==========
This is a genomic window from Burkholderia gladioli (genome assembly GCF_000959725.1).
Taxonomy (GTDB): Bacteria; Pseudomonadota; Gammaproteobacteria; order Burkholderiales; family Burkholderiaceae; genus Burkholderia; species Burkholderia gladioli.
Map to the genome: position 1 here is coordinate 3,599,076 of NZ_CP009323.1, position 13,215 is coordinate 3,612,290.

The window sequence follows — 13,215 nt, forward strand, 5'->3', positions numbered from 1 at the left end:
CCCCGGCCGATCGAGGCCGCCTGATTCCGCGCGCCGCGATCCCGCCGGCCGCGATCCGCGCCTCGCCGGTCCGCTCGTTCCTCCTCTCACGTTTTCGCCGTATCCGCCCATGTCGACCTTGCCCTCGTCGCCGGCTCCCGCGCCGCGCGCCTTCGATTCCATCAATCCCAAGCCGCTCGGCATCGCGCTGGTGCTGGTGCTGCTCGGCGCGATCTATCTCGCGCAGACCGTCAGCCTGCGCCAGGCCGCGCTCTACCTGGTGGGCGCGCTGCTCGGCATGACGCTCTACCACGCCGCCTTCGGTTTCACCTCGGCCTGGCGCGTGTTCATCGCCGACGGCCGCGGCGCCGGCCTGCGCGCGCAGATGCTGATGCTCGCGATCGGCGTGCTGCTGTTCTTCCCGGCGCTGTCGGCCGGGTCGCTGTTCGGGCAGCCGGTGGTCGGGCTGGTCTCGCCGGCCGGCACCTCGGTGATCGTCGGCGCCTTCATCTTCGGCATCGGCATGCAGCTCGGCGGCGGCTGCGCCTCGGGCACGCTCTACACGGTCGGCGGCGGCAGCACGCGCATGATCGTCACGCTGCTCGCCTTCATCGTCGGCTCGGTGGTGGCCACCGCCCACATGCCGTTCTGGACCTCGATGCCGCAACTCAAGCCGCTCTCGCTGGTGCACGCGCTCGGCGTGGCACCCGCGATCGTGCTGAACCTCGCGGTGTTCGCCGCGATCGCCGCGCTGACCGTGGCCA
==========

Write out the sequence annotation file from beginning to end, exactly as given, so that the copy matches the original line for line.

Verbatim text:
This is a genomic window from Burkholderia gladioli (genome assembly GCF_000959725.1).
Taxonomy (GTDB): Bacteria; Pseudomonadota; Gammaproteobacteria; order Burkholderiales; family Burkholderiaceae; genus Burkholderia; species Burkholderia gladioli.
Map to the genome: position 1 here is coordinate 3,599,076 of NZ_CP009323.1, position 13,215 is coordinate 3,612,290.

The window sequence follows — 13,215 nt, forward strand, 5'->3', positions numbered from 1 at the left end:
CCCCGGCCGATCGAGGCCGCCTGATTCCGCGCGCCGCGATCCCGCCGGCCGCGATCCGCGCCTCGCCGGTCCGCTCGTTCCTCCTCTCACGTTTTCGCCGTATCCGCCCATGTCGACCTTGCCCTCGTCGCCGGCTCCCGCGCCGCGCGCCTTCGATTCCATCAATCCCAAGCCGCTCGGCATCGCGCTGGTGCTGGTGCTGCTCGGCGCGATCTATCTCGCGCAGACCGTCAGCCTGCGCCAGGCCGCGCTCTACCTGGTGGGCGCGCTGCTCGGCATGACGCTCTACCACGCCGCCTTCGGTTTCACCTCGGCCTGGCGCGTGTTCATCGCCGACGGCCGCGGCGCCGGCCTGCGCGCGCAGATGCTGATGCTCGCGATCGGCGTGCTGCTGTTCTTCCCGGCGCTGTCGGCCGGGTCGCTGTTCGGGCAGCCGGTGGTCGGGCTGGTCTCGCCGGCCGGCACCTCGGTGATCGTCGGCGCCTTCATCTTCGGCATCGGCATGCAGCTCGGCGGCGGCTGCGCCTCGGGCACGCTCTACACGGTCGGCGGCGGCAGCACGCGCATGATCGTCACGCTGCTCGCCTTCATCGTCGGCTCGGTGGTGGCCACCGCCCACATGCCGTTCTGGACCTCGATGCCGCAACTCAAGCCGCTCTCGCTGGTGCACGCGCTCGGCGTGGCACCCGCGATCGTGCTGAACCTCGCGGTGTTCGCCGCGATCGCCGCGCTGACCGTGGCCA